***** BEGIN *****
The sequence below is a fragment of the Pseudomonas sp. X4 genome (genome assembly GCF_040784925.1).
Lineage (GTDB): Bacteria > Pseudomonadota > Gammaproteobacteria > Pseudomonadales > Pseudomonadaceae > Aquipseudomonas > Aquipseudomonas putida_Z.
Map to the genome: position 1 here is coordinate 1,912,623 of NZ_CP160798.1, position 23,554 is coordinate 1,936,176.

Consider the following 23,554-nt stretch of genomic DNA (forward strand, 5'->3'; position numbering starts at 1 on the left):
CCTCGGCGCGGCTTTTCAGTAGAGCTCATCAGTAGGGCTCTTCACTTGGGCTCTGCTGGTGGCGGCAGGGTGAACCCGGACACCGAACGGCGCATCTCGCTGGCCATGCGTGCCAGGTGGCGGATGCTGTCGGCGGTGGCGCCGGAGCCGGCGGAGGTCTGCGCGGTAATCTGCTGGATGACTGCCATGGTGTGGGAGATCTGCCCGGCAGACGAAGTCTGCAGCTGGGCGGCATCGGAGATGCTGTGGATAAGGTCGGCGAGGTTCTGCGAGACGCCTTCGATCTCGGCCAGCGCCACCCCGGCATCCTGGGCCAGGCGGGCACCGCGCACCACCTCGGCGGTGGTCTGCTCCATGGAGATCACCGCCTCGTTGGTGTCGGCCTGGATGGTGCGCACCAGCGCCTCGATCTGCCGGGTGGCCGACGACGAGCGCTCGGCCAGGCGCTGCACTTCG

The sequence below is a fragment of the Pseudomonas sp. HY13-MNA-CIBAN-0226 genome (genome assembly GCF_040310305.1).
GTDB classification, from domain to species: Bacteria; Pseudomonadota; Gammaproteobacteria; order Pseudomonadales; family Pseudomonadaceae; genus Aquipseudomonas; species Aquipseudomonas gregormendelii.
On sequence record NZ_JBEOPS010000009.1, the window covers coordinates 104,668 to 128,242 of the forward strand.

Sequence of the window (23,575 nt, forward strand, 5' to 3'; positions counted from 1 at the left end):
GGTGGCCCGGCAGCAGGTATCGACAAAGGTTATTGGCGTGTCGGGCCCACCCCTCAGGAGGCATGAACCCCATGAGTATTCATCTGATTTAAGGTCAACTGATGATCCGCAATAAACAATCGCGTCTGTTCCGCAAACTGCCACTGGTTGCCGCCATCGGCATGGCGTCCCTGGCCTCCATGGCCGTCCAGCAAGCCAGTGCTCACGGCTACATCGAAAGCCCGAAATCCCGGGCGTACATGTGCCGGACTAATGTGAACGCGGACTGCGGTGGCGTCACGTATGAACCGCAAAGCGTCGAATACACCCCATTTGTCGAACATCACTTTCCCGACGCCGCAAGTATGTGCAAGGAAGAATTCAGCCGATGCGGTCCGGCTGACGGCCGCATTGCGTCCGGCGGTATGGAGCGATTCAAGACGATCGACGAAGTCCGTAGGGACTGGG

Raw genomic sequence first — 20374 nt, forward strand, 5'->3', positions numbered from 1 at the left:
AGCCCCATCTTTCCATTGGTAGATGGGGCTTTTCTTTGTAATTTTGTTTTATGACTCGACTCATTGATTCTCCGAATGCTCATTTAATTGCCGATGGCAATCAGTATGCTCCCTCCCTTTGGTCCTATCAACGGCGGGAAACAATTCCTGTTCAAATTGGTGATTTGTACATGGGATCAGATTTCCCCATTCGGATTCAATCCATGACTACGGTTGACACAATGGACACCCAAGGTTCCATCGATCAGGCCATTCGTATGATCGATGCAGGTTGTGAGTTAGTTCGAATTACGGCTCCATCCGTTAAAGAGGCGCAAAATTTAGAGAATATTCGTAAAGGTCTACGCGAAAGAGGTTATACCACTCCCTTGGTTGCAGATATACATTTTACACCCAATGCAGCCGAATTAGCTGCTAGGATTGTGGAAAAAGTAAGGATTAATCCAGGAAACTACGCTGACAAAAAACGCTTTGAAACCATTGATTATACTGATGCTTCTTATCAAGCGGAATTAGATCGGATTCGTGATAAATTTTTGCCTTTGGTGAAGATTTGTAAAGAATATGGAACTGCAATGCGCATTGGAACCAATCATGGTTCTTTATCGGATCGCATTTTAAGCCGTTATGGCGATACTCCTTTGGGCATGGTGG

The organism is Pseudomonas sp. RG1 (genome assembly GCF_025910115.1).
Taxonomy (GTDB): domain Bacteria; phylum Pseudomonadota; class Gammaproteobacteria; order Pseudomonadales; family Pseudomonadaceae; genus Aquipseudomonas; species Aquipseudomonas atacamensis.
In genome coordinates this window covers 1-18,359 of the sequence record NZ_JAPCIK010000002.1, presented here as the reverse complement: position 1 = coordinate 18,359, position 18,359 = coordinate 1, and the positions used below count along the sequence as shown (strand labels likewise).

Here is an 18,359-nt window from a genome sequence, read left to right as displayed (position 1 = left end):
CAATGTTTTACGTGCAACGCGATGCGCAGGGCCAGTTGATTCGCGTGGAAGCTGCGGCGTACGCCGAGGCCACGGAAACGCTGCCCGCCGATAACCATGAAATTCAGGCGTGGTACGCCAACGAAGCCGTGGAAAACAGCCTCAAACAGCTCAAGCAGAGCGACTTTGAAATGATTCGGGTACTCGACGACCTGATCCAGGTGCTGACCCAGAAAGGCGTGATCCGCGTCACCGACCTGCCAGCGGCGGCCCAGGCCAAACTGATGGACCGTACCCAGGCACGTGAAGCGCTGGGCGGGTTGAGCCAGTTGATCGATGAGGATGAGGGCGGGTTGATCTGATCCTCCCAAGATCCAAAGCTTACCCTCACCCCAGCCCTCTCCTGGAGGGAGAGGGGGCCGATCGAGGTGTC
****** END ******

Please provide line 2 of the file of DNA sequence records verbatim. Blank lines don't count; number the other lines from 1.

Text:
Lineage (GTDB): Bacteria > Pseudomonadota > Gammaproteobacteria > Pseudomonadales > Pseudomonadaceae > Aquipseudomonas > Aquipseudomonas putida_Z.